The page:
The Neo-Russellian Ignorance Hypothesis A Hybrid Account of Phenomenal Consciousness
We have reason to believe that phenomenal properties are nothing over and above certain physical properties. However, doubt is cast on this by the apparent epistemic gap that arises for attempts to account for phenomenal properties in physical terms. I argue that the epistemic gap should be divided into two more fundamental conceptual gaps. The first of these pertains to the distinctive subjectivity of phenomenal states, and the second pertains to the intrinsicality of phenomenal qualities. Stoljar's ignorance hypothesis (IH) attempts to undermine the epistemic gap by arguing that the apparent inexplicability of the phenomenal is merely a symptom of our limited conception of the non-experiential world. I establish some obstacles to IH, and argue that the correct analysis of the epistemic gap means these obstacles can only partially be overcome. I propose, nonetheless, that IH can still be put to good use as half of a hybrid account of phenomenal consciousness. The proposal combines a self-representationalist account of the subjectivity of phenomenal states with a Russellian version of IH that accommodates the qualitative character of those states. This neo-Russellian ignorance hypothesis (NRIH) credibly undermines the appearance of an epistemic gap between the physical and the phenomenal.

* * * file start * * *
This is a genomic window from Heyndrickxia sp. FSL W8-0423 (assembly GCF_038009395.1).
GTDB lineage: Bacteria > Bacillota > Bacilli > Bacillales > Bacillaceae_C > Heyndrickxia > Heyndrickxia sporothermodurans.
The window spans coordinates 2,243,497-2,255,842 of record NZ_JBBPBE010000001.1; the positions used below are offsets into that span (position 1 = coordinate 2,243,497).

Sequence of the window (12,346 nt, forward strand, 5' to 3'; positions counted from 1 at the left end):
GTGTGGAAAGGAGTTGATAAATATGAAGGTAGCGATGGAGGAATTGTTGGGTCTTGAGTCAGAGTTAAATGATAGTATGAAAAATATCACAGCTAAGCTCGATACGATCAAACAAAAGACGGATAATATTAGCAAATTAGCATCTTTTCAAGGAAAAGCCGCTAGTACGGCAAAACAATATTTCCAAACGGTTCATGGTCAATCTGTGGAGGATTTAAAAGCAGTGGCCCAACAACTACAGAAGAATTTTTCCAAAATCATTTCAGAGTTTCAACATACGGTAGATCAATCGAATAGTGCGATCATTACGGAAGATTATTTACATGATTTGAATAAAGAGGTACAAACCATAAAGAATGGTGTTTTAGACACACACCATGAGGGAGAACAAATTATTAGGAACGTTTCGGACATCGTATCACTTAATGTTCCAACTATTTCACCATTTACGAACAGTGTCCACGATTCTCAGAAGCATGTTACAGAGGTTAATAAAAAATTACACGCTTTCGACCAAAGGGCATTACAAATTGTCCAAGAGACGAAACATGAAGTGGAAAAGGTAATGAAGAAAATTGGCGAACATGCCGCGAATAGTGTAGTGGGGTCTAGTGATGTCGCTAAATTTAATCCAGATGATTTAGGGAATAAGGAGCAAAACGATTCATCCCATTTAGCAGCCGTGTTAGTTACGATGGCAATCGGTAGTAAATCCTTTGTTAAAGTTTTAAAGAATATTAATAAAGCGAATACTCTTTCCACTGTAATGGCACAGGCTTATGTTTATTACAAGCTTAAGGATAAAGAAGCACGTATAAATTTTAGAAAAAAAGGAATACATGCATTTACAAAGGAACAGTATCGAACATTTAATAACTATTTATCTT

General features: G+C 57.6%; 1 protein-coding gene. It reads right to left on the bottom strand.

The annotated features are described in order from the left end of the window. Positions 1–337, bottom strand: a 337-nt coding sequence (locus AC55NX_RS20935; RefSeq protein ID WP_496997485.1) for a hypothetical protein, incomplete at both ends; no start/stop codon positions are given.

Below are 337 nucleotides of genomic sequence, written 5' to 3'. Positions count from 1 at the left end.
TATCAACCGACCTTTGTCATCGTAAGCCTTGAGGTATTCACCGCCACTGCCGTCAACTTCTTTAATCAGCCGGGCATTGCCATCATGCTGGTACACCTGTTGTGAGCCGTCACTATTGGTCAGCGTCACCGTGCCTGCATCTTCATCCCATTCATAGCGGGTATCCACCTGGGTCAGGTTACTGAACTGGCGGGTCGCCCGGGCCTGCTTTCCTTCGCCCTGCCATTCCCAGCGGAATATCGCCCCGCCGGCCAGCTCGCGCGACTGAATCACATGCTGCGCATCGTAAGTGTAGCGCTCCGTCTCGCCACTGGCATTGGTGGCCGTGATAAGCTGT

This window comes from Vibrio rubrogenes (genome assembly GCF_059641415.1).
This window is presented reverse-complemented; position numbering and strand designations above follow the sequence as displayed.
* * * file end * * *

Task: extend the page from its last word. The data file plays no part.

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Document Type: Research Article
Affiliations: Email: [email protected]
Publication date: January 1, 2013